Fields of Experts are high-order Markov random field (MRF) models with potential functions that extend over large pixel neighborhoods. The clique potentials are modeled as a Product of Experts using nonlinear functions of many linear filter responses. In contrast to previous MRF approaches, all parameters, including the linear filters themselves, are learned from training data. A Field of Experts (FoE) provides a generic, expressive image prior that can capture the statistics of natural scenes, and can be used for a variety of machine vision tasks. The capabilities of FoEs are demonstrated with two example applications, image denoising and image inpainting, which are implemented using a simple, approximate inference scheme. While the FoE model is trained on a generic image database and is not tuned toward a specific application, the results compete with specialized techniques.

publisher site [BibTex]

publisher site [BibTex]


Dorsal Stream: From Algorithm to Neuroscience
Dorsal Stream: From Algorithm to Neuroscience

Jhuang, H.

PhD Thesis, MIT, 2011 (techreport)

pdf [BibTex]


Steerable random fields for image restoration and inpainting
Steerable random fields for image restoration and inpainting

Roth, S., Black, M. J.

In Markov Random Fields for Vision and Image Processing, pages: 377-387, (Editors: Blake, A. and Kohli, P. and Rother, C.), MIT Press, 2011 (incollection)

Abstract
This chapter introduces the concept of a Steerable Random Field (SRF). In contrast to traditional Markov random field (MRF) models in low-level vision, the random field potentials of a SRF are defined in terms of filter responses that are steered to the local image structure. This steering uses the structure tensor to obtain derivative responses that are either aligned with, or orthogonal to, the predominant local image structure. Analysis of the statistics of these steered filter responses in natural images leads to the model proposed here. Clique potentials are defined over steered filter responses using a Gaussian scale mixture model and are learned from training data. The SRF model connects random fields with anisotropic regularization and provides a statistical motivation for the latter. Steering the random field to the local image structure improves image denoising and inpainting performance compared with traditional pairwise MRFs.

publisher site [BibTex]

publisher site [BibTex]


Spatial Models of Human Motion
Spatial Models of Human Motion

Soren Hauberg

University of Copenhagen, 2011 (phdthesis)

PDF [BibTex]

PDF [BibTex]


Model-Based Pose Estimation
Model-Based Pose Estimation

Pons-Moll, G., Rosenhahn, B.

In Visual Analysis of Humans: Looking at People, pages: 139-170, 9, (Editors: T. Moeslund, A. Hilton, V. Krueger, L. Sigal), Springer, 2011 (inbook)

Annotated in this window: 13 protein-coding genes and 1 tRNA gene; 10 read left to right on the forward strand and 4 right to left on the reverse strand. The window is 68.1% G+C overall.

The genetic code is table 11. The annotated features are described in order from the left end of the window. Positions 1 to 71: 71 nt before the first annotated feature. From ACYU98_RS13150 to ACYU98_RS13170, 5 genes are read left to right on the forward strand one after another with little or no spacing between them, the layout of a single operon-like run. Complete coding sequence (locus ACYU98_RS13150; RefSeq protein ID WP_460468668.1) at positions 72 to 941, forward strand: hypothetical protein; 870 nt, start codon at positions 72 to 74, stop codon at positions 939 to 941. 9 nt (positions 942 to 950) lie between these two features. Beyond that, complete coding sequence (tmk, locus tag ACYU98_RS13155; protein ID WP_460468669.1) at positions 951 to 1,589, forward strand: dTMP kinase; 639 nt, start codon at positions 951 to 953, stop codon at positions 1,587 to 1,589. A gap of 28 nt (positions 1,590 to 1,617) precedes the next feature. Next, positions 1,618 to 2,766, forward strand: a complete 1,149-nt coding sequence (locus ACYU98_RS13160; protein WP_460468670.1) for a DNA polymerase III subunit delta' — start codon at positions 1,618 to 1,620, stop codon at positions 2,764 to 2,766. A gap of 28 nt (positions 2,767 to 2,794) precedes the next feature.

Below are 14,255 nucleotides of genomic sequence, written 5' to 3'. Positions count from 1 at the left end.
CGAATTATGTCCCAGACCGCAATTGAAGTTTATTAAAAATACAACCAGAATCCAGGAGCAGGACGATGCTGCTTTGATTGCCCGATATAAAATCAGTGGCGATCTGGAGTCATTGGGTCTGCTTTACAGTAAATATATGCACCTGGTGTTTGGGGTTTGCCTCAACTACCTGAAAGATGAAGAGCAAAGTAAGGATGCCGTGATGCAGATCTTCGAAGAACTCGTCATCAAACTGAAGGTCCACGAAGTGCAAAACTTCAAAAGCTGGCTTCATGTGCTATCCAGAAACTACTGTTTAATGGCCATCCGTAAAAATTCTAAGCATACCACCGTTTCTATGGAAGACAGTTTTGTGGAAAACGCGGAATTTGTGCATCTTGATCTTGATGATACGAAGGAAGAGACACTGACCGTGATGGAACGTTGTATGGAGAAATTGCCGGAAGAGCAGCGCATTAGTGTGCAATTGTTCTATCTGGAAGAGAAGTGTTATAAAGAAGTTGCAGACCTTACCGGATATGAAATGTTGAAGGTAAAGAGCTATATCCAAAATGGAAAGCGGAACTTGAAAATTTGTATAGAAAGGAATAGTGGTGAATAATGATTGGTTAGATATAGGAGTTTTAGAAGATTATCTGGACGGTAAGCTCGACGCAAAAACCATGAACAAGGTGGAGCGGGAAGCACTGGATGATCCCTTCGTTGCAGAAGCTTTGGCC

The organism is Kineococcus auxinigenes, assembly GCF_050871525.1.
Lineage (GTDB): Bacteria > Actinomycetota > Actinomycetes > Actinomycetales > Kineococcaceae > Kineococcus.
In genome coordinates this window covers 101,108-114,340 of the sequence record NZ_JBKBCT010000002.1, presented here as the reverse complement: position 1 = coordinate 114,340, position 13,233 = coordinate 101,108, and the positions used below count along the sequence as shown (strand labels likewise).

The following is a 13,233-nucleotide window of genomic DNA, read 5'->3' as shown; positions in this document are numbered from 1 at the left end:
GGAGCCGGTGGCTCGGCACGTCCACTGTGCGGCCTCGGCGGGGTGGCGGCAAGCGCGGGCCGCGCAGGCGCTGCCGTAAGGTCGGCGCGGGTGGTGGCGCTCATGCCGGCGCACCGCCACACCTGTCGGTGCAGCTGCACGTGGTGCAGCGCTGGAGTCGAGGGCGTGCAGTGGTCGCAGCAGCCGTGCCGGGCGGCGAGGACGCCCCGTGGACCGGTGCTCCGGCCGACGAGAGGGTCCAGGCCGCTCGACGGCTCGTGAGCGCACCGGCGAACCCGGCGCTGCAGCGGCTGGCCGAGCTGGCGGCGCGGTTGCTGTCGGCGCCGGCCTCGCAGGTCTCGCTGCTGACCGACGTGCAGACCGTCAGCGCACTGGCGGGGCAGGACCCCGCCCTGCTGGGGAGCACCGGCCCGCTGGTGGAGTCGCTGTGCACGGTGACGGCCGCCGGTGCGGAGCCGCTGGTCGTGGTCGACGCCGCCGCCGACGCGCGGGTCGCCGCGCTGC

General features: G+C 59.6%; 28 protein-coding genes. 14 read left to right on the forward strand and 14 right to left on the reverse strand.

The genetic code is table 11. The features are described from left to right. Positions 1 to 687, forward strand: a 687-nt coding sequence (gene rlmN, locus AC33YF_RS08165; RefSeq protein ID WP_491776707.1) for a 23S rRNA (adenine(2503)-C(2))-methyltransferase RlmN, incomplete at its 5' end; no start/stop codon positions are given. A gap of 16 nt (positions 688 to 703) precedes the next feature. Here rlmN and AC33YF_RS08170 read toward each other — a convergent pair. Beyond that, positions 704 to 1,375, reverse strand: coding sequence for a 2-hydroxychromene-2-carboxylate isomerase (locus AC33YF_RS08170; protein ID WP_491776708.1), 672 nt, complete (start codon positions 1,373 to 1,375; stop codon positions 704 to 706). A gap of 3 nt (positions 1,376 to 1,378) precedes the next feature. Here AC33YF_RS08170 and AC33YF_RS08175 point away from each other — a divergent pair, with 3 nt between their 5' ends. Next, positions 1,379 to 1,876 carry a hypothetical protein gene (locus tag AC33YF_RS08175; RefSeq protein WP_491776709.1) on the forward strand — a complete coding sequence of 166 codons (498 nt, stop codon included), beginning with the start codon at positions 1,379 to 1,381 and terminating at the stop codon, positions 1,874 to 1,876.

book page pdf [BibTex]

book page pdf [BibTex]

2006


Implicit Wiener Series, Part II: Regularised estimation
Implicit Wiener Series, Part II: Regularised estimation

Gehler, P., Franz, M.

(148), Max Planck Institute, 2006 (techreport)

pdf [BibTex]

2006


{HumanEva}: Synchronized video and motion capture dataset for evaluation of articulated human motion
HumanEva: Synchronized video and motion capture dataset for evaluation of articulated human motion

Sigal, L., Black, M. J.

(CS-06-08), Brown University, Department of Computer Science, 2006 (techreport)

pdf abstract [BibTex]

pdf abstract [BibTex]


Products of ``Edge-perts''
Products of “Edge-perts”

Gehler, P., Welling, M.

In Advances in Neural Information Processing Systems 18, pages: 419-426, (Editors: Weiss, Y. and Sch"olkopf, B. and Platt, J.), MIT Press, Cambridge, MA, 2006 (incollection)

pdf [BibTex]

pdf [BibTex]

1997


Recognizing human motion using parameterized models of optical flow
Recognizing human motion using parameterized models of optical flow

Black, M. J., Yacoob, Y., Ju, X. S.

In Motion-Based Recognition, pages: 245-269, (Editors: Mubarak Shah and Ramesh Jain,), Kluwer Academic Publishers, Boston, MA, 1997 (incollection)

pdf [BibTex]

1997

pdf [BibTex]

1996


Mixture Models for Image Representation
Mixture Models for Image Representation

Jepson, A., Black, M.

PRECARN ARK Project Technical Report ARK96-PUB-54, March 1996 (techreport)

Abstract
We consider the estimation of local greylevel image structure in terms of a layered representation. This type of representation has recently been successfully used to segment various objects from clutter using either optical ow or stereo disparity information. We argue that the same type of representation is useful for greylevel data in that it allows for the estimation of properties for each of several different components without prior segmentation. Our emphasis in this paper is on the process used to extract such a layered representation from a given image In particular we consider a variant of the EM algorithm for the estimation of the layered model and consider a novel technique for choosing the number of layers to use. We briefly consider the use of a simple version of this approach for image segmentation and suggest two potential applications to the ARK project

pdf [BibTex]

1996

pdf [BibTex]